From the wikipedia:

Net neutrality is the principle that Internet service providers and governments regulating the Internet should treat all data on the Internet the same, not discriminating or charging differentially by user, content, website, platform, application, type of attached equipment, or mode of communication.

Your task is to find if your internet connection is being throttled by your ISP or if the net is neutral.

What you actually have to do

Your program or function will be run twice. It needs to have some form of memory or storage between its two calls, like writing to a file, a static var in C++, setting a property on a function in JS, or just a global variable.

The first time it is run, it must connect to google.com (a fairly popular site), and a different website with an Alexa rank of greater than 1 million, like unlicense.org.

It must record the time it took google.com to respond*, and the time it took the other website to respond*.

The second time it is run, it must do the above, and print a truthy value if these are both true:

  1. The response time between google.com the first and second time varied by less than 5%. (Google paid ISP to not throttle)
  2. The response time between the other site the first and second time increased by more than 50%. (Other site didn't)

Shortest code wins!

* The time it to get the response body, headers, or just connect with the server. You choose.

  • 2
    \$\begingroup\$ Is there any method you could recommend of finding such a site with an Alexa ranking greater than 1 million? \$\endgroup\$ – notjagan Jul 16 '17 at 22:47
  • \$\begingroup\$ @notjagan done. \$\endgroup\$ – programmer5000 Jul 16 '17 at 23:04
  • \$\begingroup\$ Why the downvotes? \$\endgroup\$ – programmer5000 Jul 16 '17 at 23:04
  • \$\begingroup\$ To clarify, you mean a site with a larger rank and thus lower traffic, right? I at first thought you meant a high rank. \$\endgroup\$ – Rɪᴋᴇʀ Jul 16 '17 at 23:11
  • 1
    \$\begingroup\$ Also, the time to get the full response body is pointless. It will take much longer to download larger bodies than others. Google is likely a much smaller body than unlicense. You should be measuring the time between when the request is submitted, and the first headers are received. \$\endgroup\$ – Zizouz212 Jul 16 '17 at 23:15

Python 3 + requests, 185 bytes

lambda t=[]:t.append([g("http://google.com"),g("http://a.co")])or len(t)>1and abs(1-t[0][0]/t[1][0])<.05<1.5<t[1][1]/t[0][1]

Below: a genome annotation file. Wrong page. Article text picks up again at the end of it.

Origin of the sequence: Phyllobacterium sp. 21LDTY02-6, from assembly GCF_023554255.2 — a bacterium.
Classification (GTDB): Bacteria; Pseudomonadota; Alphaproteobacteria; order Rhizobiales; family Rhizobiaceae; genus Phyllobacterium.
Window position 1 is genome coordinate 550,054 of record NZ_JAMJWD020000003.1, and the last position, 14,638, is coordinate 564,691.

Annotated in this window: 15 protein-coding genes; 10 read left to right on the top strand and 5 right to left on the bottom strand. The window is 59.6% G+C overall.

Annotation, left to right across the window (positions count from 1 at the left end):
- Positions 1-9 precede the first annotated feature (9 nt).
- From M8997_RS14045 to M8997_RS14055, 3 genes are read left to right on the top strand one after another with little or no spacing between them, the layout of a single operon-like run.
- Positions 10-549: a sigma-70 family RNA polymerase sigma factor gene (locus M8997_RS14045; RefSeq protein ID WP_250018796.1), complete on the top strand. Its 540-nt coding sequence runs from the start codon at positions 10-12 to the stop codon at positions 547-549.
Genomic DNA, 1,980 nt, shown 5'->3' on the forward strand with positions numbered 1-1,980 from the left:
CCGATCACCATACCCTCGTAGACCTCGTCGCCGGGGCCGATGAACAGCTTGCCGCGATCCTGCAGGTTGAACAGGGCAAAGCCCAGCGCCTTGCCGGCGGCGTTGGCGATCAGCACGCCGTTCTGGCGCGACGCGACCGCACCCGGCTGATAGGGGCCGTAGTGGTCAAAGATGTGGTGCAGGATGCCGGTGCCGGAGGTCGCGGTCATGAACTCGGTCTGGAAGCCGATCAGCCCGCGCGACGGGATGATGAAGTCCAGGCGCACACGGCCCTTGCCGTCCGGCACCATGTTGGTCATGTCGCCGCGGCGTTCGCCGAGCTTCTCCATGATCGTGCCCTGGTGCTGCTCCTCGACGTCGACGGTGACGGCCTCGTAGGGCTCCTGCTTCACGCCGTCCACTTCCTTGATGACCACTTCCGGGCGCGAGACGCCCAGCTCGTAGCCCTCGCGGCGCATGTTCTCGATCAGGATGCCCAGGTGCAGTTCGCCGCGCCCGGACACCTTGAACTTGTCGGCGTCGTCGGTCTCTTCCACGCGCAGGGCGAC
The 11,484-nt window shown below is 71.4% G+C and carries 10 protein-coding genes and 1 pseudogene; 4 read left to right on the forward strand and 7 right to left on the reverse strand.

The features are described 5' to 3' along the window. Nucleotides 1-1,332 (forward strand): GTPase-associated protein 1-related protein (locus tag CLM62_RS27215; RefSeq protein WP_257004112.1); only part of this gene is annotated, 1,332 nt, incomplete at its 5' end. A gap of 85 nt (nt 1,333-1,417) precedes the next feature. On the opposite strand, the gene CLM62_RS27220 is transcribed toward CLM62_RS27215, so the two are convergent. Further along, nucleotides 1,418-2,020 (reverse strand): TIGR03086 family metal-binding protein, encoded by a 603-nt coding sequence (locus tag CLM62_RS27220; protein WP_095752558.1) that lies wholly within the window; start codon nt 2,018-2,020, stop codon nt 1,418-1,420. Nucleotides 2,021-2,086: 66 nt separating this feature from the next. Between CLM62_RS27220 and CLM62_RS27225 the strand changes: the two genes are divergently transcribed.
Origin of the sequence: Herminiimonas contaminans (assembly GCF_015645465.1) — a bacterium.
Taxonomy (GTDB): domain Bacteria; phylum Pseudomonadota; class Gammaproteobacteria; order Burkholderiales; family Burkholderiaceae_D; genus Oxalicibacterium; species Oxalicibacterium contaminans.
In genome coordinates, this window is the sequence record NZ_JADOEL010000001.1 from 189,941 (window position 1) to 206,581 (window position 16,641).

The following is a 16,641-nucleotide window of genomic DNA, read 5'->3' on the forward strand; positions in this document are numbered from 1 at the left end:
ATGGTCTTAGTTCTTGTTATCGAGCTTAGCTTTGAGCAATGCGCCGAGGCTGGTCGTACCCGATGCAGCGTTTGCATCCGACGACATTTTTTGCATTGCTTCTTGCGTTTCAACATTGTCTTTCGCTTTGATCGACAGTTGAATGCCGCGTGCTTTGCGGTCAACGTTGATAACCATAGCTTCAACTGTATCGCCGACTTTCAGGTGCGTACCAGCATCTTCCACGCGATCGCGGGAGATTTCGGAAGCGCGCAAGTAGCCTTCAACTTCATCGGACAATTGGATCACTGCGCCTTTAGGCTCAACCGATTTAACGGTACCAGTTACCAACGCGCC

g=lambda s:get(s).elapsed.microseconds
from requests import*

Unfortunately requests doesn't work with TIO, so I'll have to post a link on another service later. Uses http://a.co as the website with a ranking greater than 1 million.

207 bytes, if time is required for the full body

f=lambda t=[]:t.append([g("http://google.com"),g("http://a.co")])or len(t)>1and abs(1-t[0][0]/t[1][0])<.05<1.5<t[1][1]/t[0][1]
def g(s):t=time();get(s);return time()-t
from requests import*
from time import*
  • \$\begingroup\$ Your answer is basically what I wrote too. The problem with the elapsed attribute of a request is that it's the measured time between when the request was submitted outbound, and when the module first started parsing the first response headers that it received. Not the full response body :) \$\endgroup\$ – Zizouz212 Jul 16 '17 at 23:47
  • \$\begingroup\$ @Zizouz212 Wouldn't it make more sense for it to measure the time to response headers? The full body would be dependent on the size of the page and not solely the time to connection. \$\endgroup\$ – notjagan Jul 17 '17 at 0:06
  • \$\begingroup\$ Oh no, I completely agree. I even mentioned it in the comment above on the question as well (I wrote nearly the same answer with python 2 requests). It's just the question wants the time for the response body to arrive as well, which I figured I'd just mention \$\endgroup\$ – Zizouz212 Jul 17 '17 at 0:12
  • \$\begingroup\$ Since requests is an external library that isn't in vanilla Python (which is why it isn't on TIO), officially your header should say Python 3 + [requests](http://docs.python-requests.org/en/master/), just a heads up \$\endgroup\$ – Value Ink Jul 31 '17 at 22:38
  • \$\begingroup\$ @ValueInk But requests is part of vanilla Python - in fact, you can import it on TIO. The problem with it on TIO is you can't actually make requests (i.e. through requests.get) because TIO restricts network access. \$\endgroup\$ – notjagan Jul 31 '17 at 23:11

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